Chef Kevin Gillespie

One of Atlanta’s favorite celebrity chefs talks about his new restaurant, Georgia agriculture, cooking meat and how this interview gets him in a partying mood.


By Hope S. Philbrick

Before being crowned as ‘Fan Favorite’ on Bravo’s Top Chef: Las Vegas (Season 6), Chef Kevin Gillespie was winning over taste buds in Atlanta.

The Atlanta native first learned to cook from his grandmother and PBS cooking shows. Offered a scholarship to attend MIT, he opted for culinary school instead. After graduating with honors from Art Institute of Atlanta, he worked at Atlanta Grill at The Ritz-Carlton Atlanta, TWO Urban Licks, and Woodfire Grill.

With the opening of his highly anticipated new restaurant Gunshow, which is inspired by Brazilian churrascaria-style dining and Chinese dim sum, Gillespie pushes creative boundaries. I recently talked with him by phone.

At Gunshow each chef presents dishes to guests. Does that lead to pressure and competition between the chefs?
I’m certainly competitive, but in reality if someone was not doing well it’s the fault of the entire team not a single person. We look at it as a team effort. What we all get really excited about is when everybody is successful.

Press materials state that the goal of the service approach at Gunshow “emphasizes the fun, casual and family gathering type of experience.” So is it communal seating?
It is, sort of. It’s different and was stylistically designed so that if you want to pretend you’re sitting by yourself you can, it’s up to you. I can’t explain it—you have to see it to understand what I mean.

Will any dishes that you were known for at Woodfire Grill make it onto the menu at Gunshow?
There’s only one dish that I brought over: the pork skin risotto—which is really a farrisotto since it’s made with farro. I made it at Woodfire and liked it so much I brought it over here. It’s heavy for summer so it’s not on the menu now, but we’ll see it come back in the fall.

You’re known for cooking meat. For that, do you prefer low and slow, hot and fast, or some combination of those?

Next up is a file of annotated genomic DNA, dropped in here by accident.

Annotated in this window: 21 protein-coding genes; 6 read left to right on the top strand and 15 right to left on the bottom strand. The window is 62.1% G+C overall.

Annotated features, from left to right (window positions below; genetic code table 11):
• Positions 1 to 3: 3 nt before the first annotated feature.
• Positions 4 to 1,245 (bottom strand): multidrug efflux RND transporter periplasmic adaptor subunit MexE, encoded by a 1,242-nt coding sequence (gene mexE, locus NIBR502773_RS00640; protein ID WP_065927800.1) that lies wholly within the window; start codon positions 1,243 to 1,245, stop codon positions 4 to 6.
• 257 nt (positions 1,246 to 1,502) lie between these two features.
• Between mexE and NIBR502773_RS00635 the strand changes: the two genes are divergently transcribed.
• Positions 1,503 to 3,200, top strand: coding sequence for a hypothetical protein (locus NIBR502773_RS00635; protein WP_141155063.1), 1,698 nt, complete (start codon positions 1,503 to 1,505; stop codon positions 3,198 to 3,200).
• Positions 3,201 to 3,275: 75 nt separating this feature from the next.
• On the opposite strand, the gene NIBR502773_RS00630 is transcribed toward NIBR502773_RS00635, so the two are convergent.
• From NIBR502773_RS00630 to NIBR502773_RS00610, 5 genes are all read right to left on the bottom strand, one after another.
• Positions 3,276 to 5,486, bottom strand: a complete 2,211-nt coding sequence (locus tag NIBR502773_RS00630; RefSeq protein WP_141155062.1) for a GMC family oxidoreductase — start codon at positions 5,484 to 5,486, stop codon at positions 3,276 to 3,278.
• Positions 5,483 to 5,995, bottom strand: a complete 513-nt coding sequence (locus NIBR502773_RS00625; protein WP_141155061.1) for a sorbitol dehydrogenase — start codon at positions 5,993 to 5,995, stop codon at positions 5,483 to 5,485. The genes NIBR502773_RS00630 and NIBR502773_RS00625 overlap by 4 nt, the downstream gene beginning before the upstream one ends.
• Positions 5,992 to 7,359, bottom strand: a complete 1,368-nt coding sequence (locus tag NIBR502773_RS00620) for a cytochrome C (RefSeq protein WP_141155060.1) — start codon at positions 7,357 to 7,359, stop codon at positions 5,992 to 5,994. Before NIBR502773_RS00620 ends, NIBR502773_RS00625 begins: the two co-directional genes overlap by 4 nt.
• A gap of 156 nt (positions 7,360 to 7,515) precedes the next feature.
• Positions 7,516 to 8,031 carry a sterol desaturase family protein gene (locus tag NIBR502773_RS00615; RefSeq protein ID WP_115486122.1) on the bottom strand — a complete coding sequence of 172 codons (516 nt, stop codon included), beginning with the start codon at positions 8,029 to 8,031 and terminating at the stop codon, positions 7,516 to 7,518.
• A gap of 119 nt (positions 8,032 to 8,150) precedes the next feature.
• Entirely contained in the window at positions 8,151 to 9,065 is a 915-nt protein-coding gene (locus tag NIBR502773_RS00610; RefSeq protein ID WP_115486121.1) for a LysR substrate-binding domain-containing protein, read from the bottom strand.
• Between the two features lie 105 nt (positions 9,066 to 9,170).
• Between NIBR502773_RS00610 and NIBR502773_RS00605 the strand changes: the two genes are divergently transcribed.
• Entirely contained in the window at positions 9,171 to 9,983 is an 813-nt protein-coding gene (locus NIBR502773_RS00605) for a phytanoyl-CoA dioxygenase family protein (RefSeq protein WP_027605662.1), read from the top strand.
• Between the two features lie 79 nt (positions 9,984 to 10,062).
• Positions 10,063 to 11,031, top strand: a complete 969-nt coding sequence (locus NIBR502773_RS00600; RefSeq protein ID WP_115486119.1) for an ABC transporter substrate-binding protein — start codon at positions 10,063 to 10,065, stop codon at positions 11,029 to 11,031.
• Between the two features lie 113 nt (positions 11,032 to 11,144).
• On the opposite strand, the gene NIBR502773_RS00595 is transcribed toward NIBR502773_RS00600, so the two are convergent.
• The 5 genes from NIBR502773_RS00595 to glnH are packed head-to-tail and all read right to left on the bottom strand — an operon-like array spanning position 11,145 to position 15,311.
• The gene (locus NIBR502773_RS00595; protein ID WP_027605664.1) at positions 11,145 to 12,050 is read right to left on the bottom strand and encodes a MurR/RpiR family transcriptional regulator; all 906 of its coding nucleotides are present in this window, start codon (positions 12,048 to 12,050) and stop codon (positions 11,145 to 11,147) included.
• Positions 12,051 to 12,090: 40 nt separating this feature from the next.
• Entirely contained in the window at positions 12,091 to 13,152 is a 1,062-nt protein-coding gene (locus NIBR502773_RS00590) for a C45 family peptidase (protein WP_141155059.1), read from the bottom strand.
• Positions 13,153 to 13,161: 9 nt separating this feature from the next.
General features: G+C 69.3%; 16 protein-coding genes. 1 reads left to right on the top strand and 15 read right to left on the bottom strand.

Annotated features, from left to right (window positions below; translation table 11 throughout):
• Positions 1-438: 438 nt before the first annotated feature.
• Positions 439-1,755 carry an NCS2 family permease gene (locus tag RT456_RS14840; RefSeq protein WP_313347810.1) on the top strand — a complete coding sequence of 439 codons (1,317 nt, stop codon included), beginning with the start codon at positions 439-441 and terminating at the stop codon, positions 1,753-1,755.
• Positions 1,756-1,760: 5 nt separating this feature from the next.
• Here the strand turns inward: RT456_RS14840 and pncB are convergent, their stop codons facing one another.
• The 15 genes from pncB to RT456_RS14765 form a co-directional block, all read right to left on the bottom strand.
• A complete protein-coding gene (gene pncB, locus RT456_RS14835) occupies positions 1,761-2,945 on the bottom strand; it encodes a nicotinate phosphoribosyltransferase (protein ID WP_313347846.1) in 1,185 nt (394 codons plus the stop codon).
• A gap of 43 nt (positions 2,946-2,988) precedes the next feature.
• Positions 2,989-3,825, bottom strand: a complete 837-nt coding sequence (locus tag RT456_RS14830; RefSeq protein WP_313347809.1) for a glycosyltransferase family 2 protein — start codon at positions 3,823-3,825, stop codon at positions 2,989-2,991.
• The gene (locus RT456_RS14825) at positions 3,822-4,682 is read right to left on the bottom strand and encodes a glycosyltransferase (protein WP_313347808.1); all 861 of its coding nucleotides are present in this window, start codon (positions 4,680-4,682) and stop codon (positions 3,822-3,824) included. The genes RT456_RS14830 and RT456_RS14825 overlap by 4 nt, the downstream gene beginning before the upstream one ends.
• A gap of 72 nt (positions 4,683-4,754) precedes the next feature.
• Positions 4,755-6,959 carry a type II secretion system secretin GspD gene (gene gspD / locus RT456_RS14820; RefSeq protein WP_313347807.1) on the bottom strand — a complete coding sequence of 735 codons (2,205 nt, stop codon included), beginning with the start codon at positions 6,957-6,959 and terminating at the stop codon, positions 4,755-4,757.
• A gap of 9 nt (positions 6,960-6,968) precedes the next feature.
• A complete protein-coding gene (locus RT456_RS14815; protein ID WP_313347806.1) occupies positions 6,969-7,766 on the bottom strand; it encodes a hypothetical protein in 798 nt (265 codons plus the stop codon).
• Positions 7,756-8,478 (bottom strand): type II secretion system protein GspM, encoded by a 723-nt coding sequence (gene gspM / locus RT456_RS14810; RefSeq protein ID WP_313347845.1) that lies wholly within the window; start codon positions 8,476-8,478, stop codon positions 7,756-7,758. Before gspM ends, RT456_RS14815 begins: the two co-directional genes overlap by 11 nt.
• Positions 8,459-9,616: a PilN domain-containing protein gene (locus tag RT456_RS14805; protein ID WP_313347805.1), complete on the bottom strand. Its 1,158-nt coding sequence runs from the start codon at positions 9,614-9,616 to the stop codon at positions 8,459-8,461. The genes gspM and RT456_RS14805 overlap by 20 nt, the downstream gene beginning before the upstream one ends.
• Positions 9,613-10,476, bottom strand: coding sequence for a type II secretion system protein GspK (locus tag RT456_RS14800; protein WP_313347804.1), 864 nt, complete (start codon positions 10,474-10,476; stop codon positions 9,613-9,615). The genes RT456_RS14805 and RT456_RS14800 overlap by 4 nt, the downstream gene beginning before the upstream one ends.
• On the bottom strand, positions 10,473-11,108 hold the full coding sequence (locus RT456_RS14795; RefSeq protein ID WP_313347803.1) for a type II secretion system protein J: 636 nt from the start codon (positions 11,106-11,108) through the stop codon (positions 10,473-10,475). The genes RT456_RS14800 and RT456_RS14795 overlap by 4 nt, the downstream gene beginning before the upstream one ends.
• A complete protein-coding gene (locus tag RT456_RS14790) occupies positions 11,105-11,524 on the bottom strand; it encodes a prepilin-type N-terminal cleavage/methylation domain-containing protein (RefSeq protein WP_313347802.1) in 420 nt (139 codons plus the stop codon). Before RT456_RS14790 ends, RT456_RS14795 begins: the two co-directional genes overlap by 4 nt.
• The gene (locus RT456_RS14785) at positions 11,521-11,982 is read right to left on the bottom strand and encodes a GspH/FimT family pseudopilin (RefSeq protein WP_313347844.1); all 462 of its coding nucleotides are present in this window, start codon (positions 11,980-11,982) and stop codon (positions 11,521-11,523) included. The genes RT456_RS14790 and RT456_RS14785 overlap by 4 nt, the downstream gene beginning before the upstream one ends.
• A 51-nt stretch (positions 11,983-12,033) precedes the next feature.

Different cuts of meat require different approaches. The protein makeup of one animal to another is slightly different, so there is no one universal approach.

Last year you served as one of the four inaugural Georgia Grown Executive Chefs. Did you learn anything that you didn’t already know about Georgia agriculture?
The thing I picked up on more than anything, and is something that I rediscovered, is the pride of Georgia farmers. They are proud of their products and the fact that Georgia grows the finest onions, peaches and peanuts (and other crops) you can buy. I appreciate that pride and their dedication to what they do.

What are your favorite Georgia ingredients?
My single favorite Georgia ingredient from a cooking standpoint is the Vidalia onion. I’m hard pressed to use other onions because the subtle sweetness of Vidalia onions is so beautiful, it works in everything for me. From an eating standpoint I still swear that Georgia peaches are the best ones. I’ll believe that ‘til the day I die.

You’ve been honored with numerous culinary awards, but whose opinion about your cooking matters most?
It’s the people who dine in my restaurant. Before all the accolades, before the books and TV, I—like any other chef—lived and died by the people who came into the restaurant. I take that very seriously. My responsibility before anything else is to make food people can enjoy and they can find satisfying. I’m still very concerned of the people who come into my restaurant day in and day out. Magazine articles and accolades are wonderful and can make you feel good about yourself but nothing replaces watching someone eat your food and smile. I put more stock in that than anything.

Where do you see yourself in 10 years?
Celebrating the anniversary of you asking me this question. Honestly, I have no idea. My hope is to have a couple more restaurants open—I feel like I’m a three to four restaurant type of guy. And I hope to have another couple of books with my name attached to them by that point in time. My goals are focused on doing the best I can do and creating something special.

Author’s Note: I also interviewed Chef Kevin Gillespie about his new venture Gunshow for the August 2013 issue of Where Atlanta magazine.

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HopeP_144Hope S. Philbrick is founder and editor-in-chief of Getaways for Grownups. Her work has appeared in dozens of publications nationwide. She’s reviewed restaurants for several Atlanta-based newspapers and magazines for more than 10 years. When not writing, she can usually be found on the road or savoring something tasty.

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